In the mid-1990s, scientists from the U.K. and Indonesia discovered the largest population of orangutans on the planet — an estimated 7,000 individuals — in the Sabangau forest on the Indonesian half of Borneo. But as the researchers went about their work, runaway logging — much of it illegal — was decimating large swaths of the Sabangau’s peat swamp forests and destroying the orangutan’s habitat.
Thanks to the work of the scientists and conservation groups, Indonesia put a halt to the destruction and created the 2,200-square-mile Sabangau National Park in 2004. The video “The Burning of Borneo’s Peat Swamp Forest” — winner of the 2017 Yale Environment 360 Video Contest — examines the lives of the remarkable primates in the Sabangau, including white-bearded gibbons and red langurs, and the continuing threats to this protected area.
As filmmakers Denise and Marc Dragiewicz show, a growing peril comes from fire, especially as palm oil plantations and other agriculture projects in the region surrounding Sabangau drain and dry peat forests, making them more susceptible to blazes. Further exacerbating the situation are a changing climate and shifting El Niño patterns, which lead to longer dry seasons. The Dragiewicz’s video raises the question of whether this remarkable primate sanctuary will be able to weather the mounting environmental pressures of the 21st century.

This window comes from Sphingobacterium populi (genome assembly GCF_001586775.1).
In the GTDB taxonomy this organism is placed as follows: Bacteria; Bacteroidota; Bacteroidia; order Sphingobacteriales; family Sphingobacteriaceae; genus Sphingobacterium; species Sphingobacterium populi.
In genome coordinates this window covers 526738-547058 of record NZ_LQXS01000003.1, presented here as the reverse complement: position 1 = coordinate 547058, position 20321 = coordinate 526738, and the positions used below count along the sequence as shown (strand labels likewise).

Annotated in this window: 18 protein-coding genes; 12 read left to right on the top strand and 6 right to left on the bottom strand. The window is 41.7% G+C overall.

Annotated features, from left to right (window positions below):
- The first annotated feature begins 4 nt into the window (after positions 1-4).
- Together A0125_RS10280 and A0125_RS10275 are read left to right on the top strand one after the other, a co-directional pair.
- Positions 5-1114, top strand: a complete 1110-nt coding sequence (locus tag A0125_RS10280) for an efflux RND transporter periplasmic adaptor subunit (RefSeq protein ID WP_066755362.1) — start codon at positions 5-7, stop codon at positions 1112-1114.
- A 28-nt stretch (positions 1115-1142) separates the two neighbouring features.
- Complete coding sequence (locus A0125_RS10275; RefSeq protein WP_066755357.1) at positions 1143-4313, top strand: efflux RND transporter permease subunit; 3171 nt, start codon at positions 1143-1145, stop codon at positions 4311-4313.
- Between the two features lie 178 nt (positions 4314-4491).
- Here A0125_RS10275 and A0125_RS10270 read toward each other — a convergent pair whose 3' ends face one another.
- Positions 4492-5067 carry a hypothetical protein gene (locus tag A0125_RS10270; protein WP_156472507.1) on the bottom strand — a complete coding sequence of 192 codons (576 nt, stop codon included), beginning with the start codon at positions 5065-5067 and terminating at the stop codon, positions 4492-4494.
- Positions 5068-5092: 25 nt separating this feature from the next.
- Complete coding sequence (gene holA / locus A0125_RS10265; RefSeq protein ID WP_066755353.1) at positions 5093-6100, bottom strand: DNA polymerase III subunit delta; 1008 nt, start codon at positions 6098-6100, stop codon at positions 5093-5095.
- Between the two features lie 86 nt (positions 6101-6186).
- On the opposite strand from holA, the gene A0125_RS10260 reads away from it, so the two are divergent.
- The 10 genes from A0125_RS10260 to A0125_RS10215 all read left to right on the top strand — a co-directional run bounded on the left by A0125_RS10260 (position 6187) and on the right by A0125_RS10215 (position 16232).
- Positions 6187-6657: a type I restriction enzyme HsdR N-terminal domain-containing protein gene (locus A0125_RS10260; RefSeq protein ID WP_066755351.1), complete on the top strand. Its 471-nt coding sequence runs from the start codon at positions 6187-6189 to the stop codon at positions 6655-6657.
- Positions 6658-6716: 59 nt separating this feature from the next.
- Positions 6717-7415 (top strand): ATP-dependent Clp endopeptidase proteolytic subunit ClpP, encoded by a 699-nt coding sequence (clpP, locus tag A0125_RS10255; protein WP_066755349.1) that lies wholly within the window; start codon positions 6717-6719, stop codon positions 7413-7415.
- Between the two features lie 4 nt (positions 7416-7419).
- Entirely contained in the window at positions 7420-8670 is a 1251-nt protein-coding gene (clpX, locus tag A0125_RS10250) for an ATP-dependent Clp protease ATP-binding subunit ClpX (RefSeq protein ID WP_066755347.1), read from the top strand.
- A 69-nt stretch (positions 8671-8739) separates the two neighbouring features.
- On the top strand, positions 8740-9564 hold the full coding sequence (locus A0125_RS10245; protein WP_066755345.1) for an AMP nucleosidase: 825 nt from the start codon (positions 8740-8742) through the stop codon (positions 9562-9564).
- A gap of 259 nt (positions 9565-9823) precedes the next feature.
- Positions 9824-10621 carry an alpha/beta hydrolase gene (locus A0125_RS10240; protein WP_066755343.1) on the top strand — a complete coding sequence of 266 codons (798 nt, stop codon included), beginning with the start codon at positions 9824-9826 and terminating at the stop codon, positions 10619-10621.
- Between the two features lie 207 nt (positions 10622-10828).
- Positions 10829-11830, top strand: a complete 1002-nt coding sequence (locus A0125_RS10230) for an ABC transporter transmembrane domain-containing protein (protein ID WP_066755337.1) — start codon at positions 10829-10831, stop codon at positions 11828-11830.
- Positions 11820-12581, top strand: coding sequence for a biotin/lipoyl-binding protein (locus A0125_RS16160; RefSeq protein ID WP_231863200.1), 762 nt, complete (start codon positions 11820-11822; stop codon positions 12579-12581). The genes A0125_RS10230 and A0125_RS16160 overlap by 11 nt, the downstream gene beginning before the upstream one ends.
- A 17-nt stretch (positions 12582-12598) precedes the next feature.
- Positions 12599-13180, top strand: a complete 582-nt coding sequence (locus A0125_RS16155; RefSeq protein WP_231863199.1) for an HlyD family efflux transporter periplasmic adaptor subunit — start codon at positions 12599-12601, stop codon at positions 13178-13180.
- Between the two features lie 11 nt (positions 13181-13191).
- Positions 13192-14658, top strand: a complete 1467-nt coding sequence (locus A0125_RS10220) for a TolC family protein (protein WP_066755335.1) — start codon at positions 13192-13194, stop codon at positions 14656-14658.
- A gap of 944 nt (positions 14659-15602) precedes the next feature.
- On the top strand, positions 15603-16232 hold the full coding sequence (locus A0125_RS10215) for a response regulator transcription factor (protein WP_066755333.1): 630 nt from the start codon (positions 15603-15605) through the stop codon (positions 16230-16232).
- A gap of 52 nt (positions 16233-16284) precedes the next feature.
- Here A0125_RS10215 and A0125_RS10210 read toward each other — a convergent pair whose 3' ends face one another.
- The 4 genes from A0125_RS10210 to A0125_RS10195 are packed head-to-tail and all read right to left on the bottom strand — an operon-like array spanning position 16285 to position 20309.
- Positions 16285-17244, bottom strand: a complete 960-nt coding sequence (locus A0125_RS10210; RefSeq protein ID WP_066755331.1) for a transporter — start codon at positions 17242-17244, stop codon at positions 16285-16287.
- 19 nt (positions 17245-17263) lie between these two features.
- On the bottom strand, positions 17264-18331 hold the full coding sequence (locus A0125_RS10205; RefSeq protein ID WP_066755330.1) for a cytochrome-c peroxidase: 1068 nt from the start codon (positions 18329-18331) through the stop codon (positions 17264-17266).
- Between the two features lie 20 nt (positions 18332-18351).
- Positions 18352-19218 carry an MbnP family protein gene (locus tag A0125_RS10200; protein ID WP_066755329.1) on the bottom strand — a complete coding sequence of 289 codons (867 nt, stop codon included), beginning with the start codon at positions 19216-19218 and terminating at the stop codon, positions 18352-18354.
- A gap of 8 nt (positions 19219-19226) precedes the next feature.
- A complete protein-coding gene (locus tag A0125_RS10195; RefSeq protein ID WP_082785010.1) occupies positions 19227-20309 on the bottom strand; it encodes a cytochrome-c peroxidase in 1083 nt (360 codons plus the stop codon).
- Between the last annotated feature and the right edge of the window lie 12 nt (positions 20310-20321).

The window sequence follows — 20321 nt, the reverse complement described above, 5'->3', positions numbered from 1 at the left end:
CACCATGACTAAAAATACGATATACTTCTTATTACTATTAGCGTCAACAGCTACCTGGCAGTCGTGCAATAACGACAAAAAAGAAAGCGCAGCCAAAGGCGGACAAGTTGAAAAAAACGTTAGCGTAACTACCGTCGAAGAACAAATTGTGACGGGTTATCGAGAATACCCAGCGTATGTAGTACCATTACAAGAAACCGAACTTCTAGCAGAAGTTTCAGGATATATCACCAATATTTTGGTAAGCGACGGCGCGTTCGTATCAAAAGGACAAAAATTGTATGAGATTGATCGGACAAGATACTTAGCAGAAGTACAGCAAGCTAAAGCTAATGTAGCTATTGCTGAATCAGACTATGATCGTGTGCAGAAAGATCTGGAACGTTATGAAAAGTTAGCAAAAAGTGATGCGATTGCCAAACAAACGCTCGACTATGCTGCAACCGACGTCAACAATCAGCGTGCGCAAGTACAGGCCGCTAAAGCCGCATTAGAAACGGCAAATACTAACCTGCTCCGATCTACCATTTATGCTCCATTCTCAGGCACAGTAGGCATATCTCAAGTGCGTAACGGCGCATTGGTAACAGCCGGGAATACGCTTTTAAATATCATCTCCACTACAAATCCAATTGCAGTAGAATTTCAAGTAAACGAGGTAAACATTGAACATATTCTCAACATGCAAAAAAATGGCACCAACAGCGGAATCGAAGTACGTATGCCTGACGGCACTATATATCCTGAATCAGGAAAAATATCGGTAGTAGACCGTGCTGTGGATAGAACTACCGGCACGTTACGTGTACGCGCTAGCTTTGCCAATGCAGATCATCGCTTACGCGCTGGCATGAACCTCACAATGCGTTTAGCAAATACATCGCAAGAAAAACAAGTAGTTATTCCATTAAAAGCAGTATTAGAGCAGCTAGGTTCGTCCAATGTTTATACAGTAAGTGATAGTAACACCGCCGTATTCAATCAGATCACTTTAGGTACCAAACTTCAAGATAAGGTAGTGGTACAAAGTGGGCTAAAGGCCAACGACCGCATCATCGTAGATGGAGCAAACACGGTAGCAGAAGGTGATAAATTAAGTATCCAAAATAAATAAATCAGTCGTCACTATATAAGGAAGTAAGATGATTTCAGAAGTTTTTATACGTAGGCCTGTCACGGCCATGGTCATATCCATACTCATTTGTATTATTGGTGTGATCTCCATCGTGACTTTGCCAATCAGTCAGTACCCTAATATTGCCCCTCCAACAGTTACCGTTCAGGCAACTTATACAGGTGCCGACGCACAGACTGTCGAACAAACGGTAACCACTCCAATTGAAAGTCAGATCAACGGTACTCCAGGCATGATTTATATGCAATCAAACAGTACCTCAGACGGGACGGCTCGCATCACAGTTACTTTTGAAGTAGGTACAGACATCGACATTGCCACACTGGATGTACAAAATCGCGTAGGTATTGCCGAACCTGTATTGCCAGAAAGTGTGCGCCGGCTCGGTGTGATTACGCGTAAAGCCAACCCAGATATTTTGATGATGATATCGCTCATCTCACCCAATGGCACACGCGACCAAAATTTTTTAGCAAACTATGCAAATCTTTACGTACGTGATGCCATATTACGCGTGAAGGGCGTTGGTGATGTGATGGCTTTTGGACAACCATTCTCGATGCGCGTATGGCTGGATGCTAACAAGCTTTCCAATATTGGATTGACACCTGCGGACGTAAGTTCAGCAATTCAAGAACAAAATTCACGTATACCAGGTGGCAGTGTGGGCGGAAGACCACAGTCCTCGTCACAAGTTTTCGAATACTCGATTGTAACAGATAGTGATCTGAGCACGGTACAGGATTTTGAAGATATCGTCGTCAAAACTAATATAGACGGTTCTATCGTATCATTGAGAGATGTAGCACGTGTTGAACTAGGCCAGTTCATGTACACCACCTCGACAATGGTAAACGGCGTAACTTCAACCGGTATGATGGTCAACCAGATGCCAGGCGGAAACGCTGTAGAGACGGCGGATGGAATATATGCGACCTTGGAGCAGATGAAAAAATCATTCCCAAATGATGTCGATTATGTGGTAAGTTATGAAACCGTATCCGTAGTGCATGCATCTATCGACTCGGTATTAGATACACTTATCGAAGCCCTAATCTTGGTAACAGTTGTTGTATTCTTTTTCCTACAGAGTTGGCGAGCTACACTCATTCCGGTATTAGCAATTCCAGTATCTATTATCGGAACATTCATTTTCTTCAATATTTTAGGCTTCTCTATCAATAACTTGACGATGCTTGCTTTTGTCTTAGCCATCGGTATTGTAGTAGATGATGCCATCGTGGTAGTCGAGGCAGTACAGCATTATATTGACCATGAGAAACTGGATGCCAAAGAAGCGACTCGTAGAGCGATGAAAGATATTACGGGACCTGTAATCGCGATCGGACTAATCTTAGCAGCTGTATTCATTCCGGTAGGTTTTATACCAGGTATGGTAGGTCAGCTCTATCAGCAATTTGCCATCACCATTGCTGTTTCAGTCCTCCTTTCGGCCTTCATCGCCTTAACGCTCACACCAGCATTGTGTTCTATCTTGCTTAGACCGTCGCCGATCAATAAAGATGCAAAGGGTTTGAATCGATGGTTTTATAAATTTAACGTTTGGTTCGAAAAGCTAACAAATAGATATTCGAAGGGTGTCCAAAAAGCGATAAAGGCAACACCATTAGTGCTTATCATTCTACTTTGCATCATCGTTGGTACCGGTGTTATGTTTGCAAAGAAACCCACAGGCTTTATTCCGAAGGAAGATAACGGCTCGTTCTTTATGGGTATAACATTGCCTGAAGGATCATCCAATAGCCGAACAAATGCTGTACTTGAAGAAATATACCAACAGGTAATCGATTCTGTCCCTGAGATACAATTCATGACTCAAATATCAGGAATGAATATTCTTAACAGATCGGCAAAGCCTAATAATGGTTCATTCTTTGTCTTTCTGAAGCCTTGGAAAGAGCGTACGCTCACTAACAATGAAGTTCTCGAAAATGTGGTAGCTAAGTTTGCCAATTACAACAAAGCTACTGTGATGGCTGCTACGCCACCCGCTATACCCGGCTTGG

About the Filmmakers: Denise Dragiewicz is a writer, editor, and documentary film director. Marc Dragiewicz is a field biologist who has spent years exploring and studying tropical forests. Together, they have made films addressing forest conservation in Indonesia, Uganda, Madagascar, Mozambique, and Ecuador. You can read more about their work at www.eyesoftheworldfilms.com.
About the contest: “The Burning of Borneo’s Peat Swamp Forest” is the winner of the 2017 Yale Environment 360 Video Contest and will receive a prize of $2,000. Entries were received from five continents.